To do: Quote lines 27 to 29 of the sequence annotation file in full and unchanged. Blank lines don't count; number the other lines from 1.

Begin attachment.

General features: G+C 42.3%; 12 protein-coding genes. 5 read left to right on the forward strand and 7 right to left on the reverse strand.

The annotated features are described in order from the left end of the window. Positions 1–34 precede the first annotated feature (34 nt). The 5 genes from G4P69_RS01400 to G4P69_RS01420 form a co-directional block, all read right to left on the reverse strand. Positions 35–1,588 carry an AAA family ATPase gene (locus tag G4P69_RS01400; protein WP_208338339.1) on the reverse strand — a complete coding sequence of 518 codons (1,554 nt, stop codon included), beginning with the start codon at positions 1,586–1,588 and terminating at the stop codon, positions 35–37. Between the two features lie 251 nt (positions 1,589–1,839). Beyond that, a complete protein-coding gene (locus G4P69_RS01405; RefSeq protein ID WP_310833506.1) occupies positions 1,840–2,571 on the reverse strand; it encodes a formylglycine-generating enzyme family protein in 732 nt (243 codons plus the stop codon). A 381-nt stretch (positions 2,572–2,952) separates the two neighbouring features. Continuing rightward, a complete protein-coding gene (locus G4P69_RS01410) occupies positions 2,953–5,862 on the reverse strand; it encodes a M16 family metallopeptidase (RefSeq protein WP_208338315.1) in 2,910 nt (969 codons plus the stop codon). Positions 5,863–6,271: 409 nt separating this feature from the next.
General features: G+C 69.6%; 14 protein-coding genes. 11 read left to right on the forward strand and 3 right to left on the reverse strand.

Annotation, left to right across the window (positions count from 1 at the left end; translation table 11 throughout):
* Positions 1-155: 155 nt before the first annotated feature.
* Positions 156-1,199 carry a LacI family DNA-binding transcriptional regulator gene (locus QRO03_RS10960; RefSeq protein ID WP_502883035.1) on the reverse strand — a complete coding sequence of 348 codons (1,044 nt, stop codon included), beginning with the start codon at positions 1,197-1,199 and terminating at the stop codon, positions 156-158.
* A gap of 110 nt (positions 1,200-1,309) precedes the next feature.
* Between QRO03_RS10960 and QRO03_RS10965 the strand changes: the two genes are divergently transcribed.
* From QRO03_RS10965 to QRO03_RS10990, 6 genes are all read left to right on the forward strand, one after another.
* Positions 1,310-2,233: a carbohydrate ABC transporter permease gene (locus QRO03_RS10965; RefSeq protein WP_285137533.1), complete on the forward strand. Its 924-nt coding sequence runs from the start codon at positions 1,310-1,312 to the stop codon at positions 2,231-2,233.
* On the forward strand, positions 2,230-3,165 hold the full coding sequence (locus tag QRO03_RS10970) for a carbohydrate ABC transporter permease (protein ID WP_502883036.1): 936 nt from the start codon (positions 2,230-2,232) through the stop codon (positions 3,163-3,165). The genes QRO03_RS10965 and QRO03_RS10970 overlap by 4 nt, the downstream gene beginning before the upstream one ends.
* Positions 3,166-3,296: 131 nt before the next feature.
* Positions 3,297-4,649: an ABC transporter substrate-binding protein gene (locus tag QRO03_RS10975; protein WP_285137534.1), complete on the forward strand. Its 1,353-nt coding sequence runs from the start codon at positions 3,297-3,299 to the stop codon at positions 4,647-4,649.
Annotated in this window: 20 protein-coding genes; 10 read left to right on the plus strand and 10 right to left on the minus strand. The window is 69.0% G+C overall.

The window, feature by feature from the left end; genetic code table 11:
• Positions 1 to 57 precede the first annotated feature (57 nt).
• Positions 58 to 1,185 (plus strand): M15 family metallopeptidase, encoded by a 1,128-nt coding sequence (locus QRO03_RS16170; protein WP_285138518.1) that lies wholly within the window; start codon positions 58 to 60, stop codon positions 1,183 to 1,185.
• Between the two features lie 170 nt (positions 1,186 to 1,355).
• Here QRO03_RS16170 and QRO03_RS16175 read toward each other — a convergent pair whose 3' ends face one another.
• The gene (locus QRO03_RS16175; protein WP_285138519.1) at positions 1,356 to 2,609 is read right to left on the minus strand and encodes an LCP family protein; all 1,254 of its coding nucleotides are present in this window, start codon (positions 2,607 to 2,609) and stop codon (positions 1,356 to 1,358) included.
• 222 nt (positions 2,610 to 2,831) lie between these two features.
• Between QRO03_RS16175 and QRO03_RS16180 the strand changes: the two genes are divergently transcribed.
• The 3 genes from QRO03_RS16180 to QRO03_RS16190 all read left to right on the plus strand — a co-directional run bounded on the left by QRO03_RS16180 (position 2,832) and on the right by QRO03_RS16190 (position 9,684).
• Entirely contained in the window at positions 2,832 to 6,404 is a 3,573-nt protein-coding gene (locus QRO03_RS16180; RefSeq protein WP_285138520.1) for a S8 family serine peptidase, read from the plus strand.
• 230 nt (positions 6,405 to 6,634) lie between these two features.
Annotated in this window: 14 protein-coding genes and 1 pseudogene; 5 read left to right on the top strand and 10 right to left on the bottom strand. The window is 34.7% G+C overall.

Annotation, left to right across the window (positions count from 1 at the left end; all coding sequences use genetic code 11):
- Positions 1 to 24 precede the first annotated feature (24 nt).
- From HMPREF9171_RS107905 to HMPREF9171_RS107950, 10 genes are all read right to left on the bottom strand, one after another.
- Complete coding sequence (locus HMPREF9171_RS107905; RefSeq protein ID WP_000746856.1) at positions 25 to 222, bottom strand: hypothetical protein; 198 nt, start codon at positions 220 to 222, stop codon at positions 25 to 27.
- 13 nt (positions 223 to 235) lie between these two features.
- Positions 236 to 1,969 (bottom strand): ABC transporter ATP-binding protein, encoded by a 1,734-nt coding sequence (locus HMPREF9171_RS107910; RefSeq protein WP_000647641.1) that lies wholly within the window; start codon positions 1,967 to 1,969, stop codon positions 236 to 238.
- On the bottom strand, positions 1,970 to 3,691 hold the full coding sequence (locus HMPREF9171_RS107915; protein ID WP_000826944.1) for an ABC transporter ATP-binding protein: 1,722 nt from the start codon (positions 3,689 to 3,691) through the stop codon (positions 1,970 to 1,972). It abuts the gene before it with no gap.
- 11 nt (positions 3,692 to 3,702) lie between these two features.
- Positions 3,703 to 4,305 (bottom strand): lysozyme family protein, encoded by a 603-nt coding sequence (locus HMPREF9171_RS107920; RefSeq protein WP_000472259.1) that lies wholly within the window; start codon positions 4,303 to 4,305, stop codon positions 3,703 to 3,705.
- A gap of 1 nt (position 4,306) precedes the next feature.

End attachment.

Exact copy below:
Annotation, left to right across the window (positions count from 1 at the left end; all coding sequences use genetic code 11):
- Positions 1 to 24 precede the first annotated feature (24 nt).
- From HMPREF9171_RS107905 to HMPREF9171_RS107950, 10 genes are all read right to left on the bottom strand, one after another.